Short Sales 101
In this unique housing market, many buyers have been enticed by low prices, seemingly too good to be true, and are considering “short sale” properties in their search for a new home. If you are one of these buyers, WAIT! Before you do this, it is important to familiarize yourself with the short sale process, as well as potential issues that may arise. You will then be able to decide if a short sale purchase is really right for you, while having gained knowledge that will prevent a lot of potential frustration should you proceed.
What is a short sale?
A short sale is an agreement b/w a home owner and a bank to allow the home to be sold for less than the existing outstanding loan amount for the home. This occurs early in the foreclosure process. When you make an offer on a short sale, your offer must be approved by both the home owner, and their lender.
How long does a short sale take?
Short sales generally do not close as quickly as regular sales, due to the negotiations that must occur b/w the bank and the homeowner, as well as any other third parties that may be involved (such as tax or mechanic liens placed on the property that must be negotiated as well). Often, a buyer may wait 90 days or longer for their closing, only to find out in the end that terms were unable to be settled upon, and so the sale has fallen through. Because of this, it is our professional opinion that short sales are best for investors or buyers who don’t have a lot riding on the close of the home and who won’t be disappointed if negotiations fall through. Frustration boils down to the how far apart our expectations are from reality.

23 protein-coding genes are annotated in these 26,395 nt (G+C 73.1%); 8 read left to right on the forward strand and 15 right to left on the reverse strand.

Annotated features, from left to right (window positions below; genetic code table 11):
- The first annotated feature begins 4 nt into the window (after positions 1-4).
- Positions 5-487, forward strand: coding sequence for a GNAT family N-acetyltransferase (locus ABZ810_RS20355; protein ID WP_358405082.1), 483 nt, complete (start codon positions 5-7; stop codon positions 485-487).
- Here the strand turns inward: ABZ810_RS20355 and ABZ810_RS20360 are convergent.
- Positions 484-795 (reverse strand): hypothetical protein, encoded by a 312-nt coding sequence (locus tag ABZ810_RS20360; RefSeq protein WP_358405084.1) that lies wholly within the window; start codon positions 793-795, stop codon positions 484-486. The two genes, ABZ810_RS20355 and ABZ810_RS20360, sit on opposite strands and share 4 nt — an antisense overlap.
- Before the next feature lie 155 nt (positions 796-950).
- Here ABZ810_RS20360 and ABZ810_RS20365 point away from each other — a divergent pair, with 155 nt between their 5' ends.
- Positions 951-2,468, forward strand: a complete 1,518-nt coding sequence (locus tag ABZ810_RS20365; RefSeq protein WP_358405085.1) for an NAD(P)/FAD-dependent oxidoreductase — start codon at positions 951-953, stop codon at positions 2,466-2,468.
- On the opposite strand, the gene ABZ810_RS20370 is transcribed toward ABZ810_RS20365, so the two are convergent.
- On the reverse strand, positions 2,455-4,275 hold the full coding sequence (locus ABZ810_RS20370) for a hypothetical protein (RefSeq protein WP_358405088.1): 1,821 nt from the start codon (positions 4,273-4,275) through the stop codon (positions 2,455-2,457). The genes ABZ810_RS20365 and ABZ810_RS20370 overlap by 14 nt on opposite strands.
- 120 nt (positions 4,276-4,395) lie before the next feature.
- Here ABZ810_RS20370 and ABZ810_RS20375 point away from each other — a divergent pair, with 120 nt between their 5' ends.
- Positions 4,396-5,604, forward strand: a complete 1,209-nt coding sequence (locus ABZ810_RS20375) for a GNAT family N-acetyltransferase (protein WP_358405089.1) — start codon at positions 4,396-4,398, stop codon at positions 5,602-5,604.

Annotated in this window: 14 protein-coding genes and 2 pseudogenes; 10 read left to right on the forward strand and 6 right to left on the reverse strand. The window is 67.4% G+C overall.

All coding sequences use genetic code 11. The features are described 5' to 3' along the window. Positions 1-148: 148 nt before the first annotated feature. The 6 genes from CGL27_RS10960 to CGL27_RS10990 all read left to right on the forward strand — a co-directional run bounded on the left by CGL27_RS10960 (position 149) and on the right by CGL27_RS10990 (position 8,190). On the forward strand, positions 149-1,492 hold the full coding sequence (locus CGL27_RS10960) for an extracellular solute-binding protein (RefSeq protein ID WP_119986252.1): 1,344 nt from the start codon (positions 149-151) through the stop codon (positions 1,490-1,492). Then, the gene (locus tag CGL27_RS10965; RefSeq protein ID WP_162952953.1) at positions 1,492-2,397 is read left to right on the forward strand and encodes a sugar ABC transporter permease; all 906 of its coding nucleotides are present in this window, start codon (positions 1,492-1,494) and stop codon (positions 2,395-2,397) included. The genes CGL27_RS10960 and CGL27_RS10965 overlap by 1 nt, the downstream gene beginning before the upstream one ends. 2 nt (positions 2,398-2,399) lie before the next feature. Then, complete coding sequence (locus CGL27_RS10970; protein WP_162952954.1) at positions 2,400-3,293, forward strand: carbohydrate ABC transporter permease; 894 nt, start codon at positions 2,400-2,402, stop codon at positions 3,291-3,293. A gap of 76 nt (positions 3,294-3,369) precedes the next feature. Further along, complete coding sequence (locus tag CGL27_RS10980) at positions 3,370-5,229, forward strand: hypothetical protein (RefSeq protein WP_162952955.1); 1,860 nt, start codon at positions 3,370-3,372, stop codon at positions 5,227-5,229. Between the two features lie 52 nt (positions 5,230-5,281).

Will the bank or sellers make repairs on short sale properties?
This is something that may vary between banks and owners, but the short answer is no. Most often these homes are sold as is. The owners are often under financial duress, and unable to make repairs, while most banks do not want to be held liable for any repairs made under their instruction that might later cause issue. For this reason, it is of the utmost importance that if you choose to pursue a short sale as a buyer, you get a good home inspection, either before or after making an offer. Often, short sales may not be the deal they first seemed to be once structural or other major repairs are found and considered.
Do I still need a realtor?
More than ever! Short sales can be complicated and even frustrating; the more experience you have on your side, the better off you will be. Knowing the risks and warnings ahead of time, if you still wish to pursue a short sale property, make sure you use an experienced realtor—a realtor who has specific experience with short sales. They will know the questions to ask, the concerns to raise, and can give you good advice about the short sale process, expectations, as well as insight on the current/future value of the property. They can also prepare you further for challenges that you may encounter along the way. Should you want to pursue a short sale, The Jim Mills Team has the experience to make this a smoother process.